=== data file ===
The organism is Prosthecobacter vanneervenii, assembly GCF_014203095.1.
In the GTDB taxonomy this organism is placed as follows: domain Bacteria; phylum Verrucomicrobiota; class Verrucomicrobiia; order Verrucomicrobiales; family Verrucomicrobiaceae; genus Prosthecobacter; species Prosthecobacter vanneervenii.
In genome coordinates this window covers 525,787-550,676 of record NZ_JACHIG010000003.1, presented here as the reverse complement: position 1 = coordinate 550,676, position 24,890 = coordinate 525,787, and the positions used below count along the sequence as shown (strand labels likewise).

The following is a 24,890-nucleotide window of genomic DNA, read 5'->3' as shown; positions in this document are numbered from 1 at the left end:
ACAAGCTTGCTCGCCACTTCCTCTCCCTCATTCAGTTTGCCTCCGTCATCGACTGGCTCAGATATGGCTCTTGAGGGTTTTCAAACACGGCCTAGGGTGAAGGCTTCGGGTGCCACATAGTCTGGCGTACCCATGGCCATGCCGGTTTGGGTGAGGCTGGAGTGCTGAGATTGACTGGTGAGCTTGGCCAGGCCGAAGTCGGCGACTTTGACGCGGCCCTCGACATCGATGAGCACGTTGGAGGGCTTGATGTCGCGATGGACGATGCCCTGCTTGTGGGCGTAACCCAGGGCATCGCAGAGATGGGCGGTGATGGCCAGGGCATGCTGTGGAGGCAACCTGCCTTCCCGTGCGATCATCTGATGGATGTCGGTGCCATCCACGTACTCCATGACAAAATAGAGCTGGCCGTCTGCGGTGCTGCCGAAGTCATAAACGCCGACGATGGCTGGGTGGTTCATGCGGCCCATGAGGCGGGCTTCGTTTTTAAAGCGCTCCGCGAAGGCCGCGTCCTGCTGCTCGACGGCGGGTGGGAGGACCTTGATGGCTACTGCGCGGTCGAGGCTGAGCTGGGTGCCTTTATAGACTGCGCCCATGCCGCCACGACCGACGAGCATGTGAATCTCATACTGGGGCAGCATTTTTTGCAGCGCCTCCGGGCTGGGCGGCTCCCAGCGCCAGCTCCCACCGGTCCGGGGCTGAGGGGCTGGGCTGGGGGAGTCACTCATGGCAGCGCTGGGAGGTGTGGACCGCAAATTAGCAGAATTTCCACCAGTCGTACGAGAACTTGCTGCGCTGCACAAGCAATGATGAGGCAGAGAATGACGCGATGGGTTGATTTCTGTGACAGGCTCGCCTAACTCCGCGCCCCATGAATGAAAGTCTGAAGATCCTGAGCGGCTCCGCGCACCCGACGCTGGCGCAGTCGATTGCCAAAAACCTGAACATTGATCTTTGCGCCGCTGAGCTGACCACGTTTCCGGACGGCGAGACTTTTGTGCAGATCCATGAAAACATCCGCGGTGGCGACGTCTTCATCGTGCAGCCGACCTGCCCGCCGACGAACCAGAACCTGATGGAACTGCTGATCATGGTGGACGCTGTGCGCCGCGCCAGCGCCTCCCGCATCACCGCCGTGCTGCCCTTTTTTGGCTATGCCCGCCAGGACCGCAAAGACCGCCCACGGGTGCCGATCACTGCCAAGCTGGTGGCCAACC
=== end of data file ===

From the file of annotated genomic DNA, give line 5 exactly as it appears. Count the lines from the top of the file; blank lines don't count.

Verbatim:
ACAAGCTTGCTCGCCACTTCCTCTCCCTCATTCAGTTTGCCTCCGTCATCGACTGGCTCAGATATGGCTCTTGAGGGTTTTCAAACACGGCCTAGGGTGAAGGCTTCGGGTGCCACATAGTCTGGCGTACCCATGGCCATGCCGGTTTGGGTGAGGCTGGAGTGCTGAGATTGACTGGTGAGCTTGGCCAGGCCGAAGTCGGCGACTTTGACGCGGCCCTCGACATCGATGAGCACGTTGGAGGGCTTGATGTCGCGATGGACGATGCCCTGCTTGTGGGCGTAACCCAGGGCATCGCAGAGATGGGCGGTGATGGCCAGGGCATGCTGTGGAGGCAACCTGCCTTCCCGTGCGATCATCTGATGGATGTCGGTGCCATCCACGTACTCCATGACAAAATAGAGCTGGCCGTCTGCGGTGCTGCCGAAGTCATAAACGCCGACGATGGCTGGGTGGTTCATGCGGCCCATGAGGCGGGCTTCGTTTTTAAAGCGCTCCGCGAAGGCCGCGTCCTGCTGCTCGACGGCGGGTGGGAGGACCTTGATGGCTACTGCGCGGTCGAGGCTGAGCTGGGTGCCTTTATAGACTGCGCCCATGCCGCCACGACCGACGAGCATGTGAATCTCATACTGGGGCAGCATTTTTTGCAGCGCCTCCGGGCTGGGCGGCTCCCAGCGCCAGCTCCCACCGGTCCGGGGCTGAGGGGCTGGGCTGGGGGAGTCACTCATGGCAGCGCTGGGAGGTGTGGACCGCAAATTAGCAGAATTTCCACCAGTCGTACGAGAACTTGCTGCGCTGCACAAGCAATGATGAGGCAGAGAATGACGCGATGGGTTGATTTCTGTGACAGGCTCGCCTAACTCCGCGCCCCATGAATGAAAGTCTGAAGATCCTGAGCGGCTCCGCGCACCCGACGCTGGCGCAGTCGATTGCCAAAAACCTGAACATTGATCTTTGCGCCGCTGAGCTGACCACGTTTCCGGACGGCGAGACTTTTGTGCAGATCCATGAAAACATCCGCGGTGGCGACGTCTTCATCGTGCAGCCGACCTGCCCGCCGACGAACCAGAACCTGATGGAACTGCTGATCATGGTGGACGCTGTGCGCCGCGCCAGCGCCTCCCGCATCACCGCCGTGCTGCCCTTTTTTGGCTATGCCCGCCAGGACCGCAAAGACCGCCCACGGGTGCCGATCACTGCCAAGCTGGTGGCCAACC